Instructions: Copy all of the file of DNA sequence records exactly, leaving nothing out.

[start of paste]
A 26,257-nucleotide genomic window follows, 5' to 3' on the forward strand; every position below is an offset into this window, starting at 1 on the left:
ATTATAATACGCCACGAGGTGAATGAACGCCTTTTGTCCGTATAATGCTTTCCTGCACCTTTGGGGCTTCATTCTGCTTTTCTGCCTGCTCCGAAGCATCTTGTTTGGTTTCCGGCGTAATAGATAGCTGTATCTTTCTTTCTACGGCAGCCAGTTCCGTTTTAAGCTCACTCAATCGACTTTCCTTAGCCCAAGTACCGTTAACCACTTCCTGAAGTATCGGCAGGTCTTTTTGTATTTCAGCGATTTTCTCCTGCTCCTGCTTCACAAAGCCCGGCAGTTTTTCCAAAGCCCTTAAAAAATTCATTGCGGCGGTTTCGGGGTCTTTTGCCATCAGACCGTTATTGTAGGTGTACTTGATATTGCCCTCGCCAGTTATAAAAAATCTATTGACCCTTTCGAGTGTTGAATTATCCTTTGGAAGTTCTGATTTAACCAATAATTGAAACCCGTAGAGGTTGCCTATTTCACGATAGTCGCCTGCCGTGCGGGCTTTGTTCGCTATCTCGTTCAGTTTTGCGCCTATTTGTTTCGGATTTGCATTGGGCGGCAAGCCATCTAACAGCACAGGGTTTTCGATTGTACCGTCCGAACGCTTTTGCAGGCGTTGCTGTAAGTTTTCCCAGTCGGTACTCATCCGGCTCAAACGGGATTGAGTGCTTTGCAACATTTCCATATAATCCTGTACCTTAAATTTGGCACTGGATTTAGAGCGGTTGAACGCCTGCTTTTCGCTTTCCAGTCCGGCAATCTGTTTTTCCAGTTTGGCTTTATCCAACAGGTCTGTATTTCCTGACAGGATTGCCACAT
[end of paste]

A 26,257-nucleotide genomic window follows, 5' to 3' on the forward strand; every position below is an offset into this window, starting at 1 on the left:
ATTATAATACGCCACGAGGTGAATGAACGCCTTTTGTCCGTATAATGCTTTCCTGCACCTTTGGGGCTTCATTCTGCTTTTCTGCCTGCTCCGAAGCATCTTGTTTGGTTTCCGGCGTAATAGATAGCTGTATCTTTCTTTCTACGGCAGCCAGTTCCGTTTTAAGCTCACTCAATCGACTTTCCTTAGCCCAAGTACCGTTAACCACTTCCTGAAGTATCGGCAGGTCTTTTTGTATTTCAGCGATTTTCTCCTGCTCCTGCTTCACAAAGCCCGGCAGTTTTTCCAAAGCCCTTAAAAAATTCATTGCGGCGGTTTCGGGGTCTTTTGCCATCAGACCGTTATTGTAGGTGTACTTGATATTGCCCTCGCCAGTTATAAAAAATCTATTGACCCTTTCGAGTGTTGAATTATCCTTTGGAAGTTCTGATTTAACCAATAATTGAAACCCGTAGAGGTTGCCTATTTCACGATAGTCGCCTGCCGTGCGGGCTTTGTTCGCTATCTCGTTCAGTTTTGCGCCTATTTGTTTCGGATTTGCATTGGGCGGCAAGCCATCTAACAGCACAGGGTTTTCGATTGTACCGTCCGAACGCTTTTGCAGGCGTTGCTGTAAGTTTTCCCAGTCGGTACTCATCCGGCTCAAACGGGATTGAGTGCTTTGCAACATTTCCATATAATCCTGTACCTTAAATTTGGCACTGGATTTAGAGCGGTTGAACGCCTGCTTTTCGCTTTCCAGTCCGGCAATCTGTTTTTCCAGTTTGGCTTTATCCAACAGGTCTGTATTTCCTGACAGGATTGCCACAT